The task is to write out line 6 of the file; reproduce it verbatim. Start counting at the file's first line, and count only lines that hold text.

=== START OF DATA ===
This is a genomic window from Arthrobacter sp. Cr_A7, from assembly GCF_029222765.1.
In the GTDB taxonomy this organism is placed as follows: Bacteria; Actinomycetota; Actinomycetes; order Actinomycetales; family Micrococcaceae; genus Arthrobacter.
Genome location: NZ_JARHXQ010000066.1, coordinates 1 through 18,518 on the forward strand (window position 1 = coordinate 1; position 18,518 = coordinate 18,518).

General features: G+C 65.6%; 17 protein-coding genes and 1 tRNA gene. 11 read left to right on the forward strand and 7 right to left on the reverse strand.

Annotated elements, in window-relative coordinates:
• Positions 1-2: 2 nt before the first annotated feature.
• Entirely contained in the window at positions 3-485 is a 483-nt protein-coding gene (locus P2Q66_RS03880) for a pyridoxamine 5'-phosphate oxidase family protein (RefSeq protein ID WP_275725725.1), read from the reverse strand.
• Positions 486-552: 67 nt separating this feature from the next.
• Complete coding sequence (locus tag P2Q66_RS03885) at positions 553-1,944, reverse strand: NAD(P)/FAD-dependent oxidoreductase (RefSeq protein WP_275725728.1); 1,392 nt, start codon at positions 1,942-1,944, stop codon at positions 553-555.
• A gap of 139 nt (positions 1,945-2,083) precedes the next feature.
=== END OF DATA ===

• Positions 1-2: 2 nt before the first annotated feature.